If the system is at the end of the data file (step 708), it selects the current record's tag-reader code (step 710) and instructs that tag-reader to transmit an interrogation signal (step 712). The system then waits (for a period tau) for that tag-reader to return information signals (step 714). This delay allows each tag-reader to transmit without interference from other tag-readers, and gives tags a chance to respond to the tag-reader. If all records are not processed (step 716), then the system moves to the next tag-reader code, which becomes the current tag-reader code (step 710). If all the records are processed (step 716), then the system logs out of the database (step 718), and the system determines if it wants to cycle through all the tag-readers again (step 720). If the system does cycle through the all the tag-readers again, then it delays (step 627) for the same reasons it delayed previously in step 716.

Methods and apparatus consistent with this invention may transmit the information signal through a network. The information signal contains the tag code of the tag that transmitted a response signal and the tag-reader code of the tag-reader that received the response signal. The information signal may also contain the date and time the tag-reader received the response signal.

In the illustrated embodiment, tag-readers typically communicate with each other as shown by lines 112-115 and 120-121 (FIG. 1) representing communication links between tag-readers 102-105. If a tag-reader is portable, it can either have a wireless link to network 117, or it can up-link to network 117 periodically. One of the tag-readers, in this example tag-reader 105, is connected via a link 116 through network 117 to a computer 118. Tag-reader 105 thus transmits to computer 118 information signals from tag-readers 102-105 concerning mail piece 106. Alternatively, each tag-reader 102-105 may connect directly or indirectly to computer 118. Network 117 may comprise a wired network such as the Internet or an intranet, or any equivalent network such as a wide area network, a local area network, or a public or private wireless network. Also, network 117 may represent, for example, a wireline, telephone line, or an intranet. Many buildings are already wired for intranets and have convenient connection locations. Therefore, it may be convenient to connect a tag-reader through an intranet to computer 118 rather than using separate wireline connections. Tag-readers 102-105 may be connected to the network in many different ways. For instance, tag-readers 102-105 may each have an Ethernet interface by which they connect directly to network 117.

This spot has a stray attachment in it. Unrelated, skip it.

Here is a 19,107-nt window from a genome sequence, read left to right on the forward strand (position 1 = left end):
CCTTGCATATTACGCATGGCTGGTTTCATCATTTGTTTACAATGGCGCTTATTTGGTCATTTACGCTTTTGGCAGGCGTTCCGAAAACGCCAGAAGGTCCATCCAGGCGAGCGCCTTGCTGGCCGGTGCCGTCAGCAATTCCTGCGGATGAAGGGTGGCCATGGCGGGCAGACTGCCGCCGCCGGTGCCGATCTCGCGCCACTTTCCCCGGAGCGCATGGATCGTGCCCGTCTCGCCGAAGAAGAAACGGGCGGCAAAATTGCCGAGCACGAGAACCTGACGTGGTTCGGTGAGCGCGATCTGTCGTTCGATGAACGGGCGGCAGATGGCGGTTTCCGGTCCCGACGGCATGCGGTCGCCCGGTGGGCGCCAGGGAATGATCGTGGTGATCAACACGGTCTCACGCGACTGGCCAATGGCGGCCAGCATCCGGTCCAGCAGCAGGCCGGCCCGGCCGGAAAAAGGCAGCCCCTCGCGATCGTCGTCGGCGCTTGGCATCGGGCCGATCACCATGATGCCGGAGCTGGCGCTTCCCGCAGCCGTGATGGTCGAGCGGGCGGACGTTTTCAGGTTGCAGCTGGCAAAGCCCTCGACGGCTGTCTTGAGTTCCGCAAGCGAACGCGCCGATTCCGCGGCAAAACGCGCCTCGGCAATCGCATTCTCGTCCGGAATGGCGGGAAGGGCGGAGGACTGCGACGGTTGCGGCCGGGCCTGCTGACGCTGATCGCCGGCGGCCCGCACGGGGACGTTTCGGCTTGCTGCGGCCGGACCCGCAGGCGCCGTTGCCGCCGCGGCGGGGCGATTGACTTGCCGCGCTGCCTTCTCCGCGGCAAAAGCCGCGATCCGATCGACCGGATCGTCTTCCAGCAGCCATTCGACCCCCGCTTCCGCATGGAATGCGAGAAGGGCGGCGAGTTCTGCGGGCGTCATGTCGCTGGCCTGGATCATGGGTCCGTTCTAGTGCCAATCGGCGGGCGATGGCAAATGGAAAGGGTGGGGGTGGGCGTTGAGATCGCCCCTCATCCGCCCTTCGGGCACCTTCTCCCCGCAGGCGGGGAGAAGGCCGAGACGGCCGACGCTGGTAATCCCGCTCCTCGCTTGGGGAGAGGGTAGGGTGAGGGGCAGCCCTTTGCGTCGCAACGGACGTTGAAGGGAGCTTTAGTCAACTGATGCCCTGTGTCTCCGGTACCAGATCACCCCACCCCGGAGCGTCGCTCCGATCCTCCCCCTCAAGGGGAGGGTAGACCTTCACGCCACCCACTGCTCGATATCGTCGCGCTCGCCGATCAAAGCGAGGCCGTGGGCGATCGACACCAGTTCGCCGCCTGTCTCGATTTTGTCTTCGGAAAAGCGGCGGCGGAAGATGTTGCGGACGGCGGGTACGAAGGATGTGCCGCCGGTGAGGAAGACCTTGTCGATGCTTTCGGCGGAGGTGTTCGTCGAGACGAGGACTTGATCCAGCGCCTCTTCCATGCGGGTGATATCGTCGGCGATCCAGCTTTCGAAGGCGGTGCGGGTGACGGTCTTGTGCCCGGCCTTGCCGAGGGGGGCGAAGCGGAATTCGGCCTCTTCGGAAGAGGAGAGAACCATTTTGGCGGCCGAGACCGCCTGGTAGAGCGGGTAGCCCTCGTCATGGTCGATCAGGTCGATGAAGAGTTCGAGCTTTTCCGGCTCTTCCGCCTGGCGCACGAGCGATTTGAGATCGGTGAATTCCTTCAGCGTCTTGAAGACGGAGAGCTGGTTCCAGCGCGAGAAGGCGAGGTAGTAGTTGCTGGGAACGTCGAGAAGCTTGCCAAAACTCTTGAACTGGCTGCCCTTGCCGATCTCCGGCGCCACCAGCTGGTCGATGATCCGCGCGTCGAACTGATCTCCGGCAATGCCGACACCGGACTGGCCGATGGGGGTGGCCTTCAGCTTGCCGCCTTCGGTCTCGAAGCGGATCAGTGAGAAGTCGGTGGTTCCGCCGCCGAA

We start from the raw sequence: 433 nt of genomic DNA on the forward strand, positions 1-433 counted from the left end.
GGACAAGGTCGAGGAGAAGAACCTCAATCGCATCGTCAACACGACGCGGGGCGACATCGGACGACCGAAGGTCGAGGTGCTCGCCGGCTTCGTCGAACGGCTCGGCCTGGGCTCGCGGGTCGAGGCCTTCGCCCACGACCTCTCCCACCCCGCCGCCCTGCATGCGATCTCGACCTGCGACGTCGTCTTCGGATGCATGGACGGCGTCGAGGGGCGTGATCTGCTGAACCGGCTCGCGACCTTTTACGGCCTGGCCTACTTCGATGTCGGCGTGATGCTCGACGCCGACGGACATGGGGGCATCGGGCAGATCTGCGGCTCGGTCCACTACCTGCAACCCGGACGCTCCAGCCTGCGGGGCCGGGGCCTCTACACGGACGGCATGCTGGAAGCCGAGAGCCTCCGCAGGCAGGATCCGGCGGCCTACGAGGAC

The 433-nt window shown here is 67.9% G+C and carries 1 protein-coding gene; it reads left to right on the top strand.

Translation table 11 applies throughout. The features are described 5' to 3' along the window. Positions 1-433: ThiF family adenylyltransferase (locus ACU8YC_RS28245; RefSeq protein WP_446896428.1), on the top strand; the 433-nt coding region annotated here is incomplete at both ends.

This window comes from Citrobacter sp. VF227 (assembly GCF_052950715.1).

Methods and apparatus consistent with this invention for locating the mail piece may record the information signals in real-time over a period of time to track the location of the mail piece through the sectors in real-time. In the illustrated embodiment, as tag-readers transmit interrogation signals and collect response signals, information signals are immediately forwarded through network 117 to computer 118. Computer 118 stores these information signals in a database, such as Oracle7. The database also contains a look-up table that associates each tag code with a particular mail piece, and the database also contains a look-up table that associates each tag-reader code with a physical location. The look-up table may also associate each tag code with other preprogrammed information, such as a destination zip code for example. Using the database, a user can view the location of any mail piece at any time, or replay the location history of the mail piece. Computer 118 tracks multiple mail pieces by assigning unique tag code to each tag and unique tag-reader code to each tag-reader. As described below, computer 118 may analyze the location, or location history of the mail pieces and generate error signals when appropriate.

FIG. 9 is a flow chart of an information signal collection and storing process 900, consistent with this invention. Process 900 is implemented by a system including application 609 controlling operation of processor 605 in computer 118. In process 900, the system logs into a data base (step 902), such as Oracle7, and opens a tag data file (step 904). Memory 602 or secondary storage 604 may store the database. The system then waits for information signals (step 906) from tag-readers, such as tag-readers 102-105 that are delivered through network 117. If an information signal is not received (step 908), then the system continues to wait. If an information signal is received (step 908), then the system writes a record to the data base (step 910). The record contains three fields, possibly more: the tag code, the tag-reader code, and the time the response signal was received by the tag-reader. A fourth field could contain information about the mail piece associated with the tag code.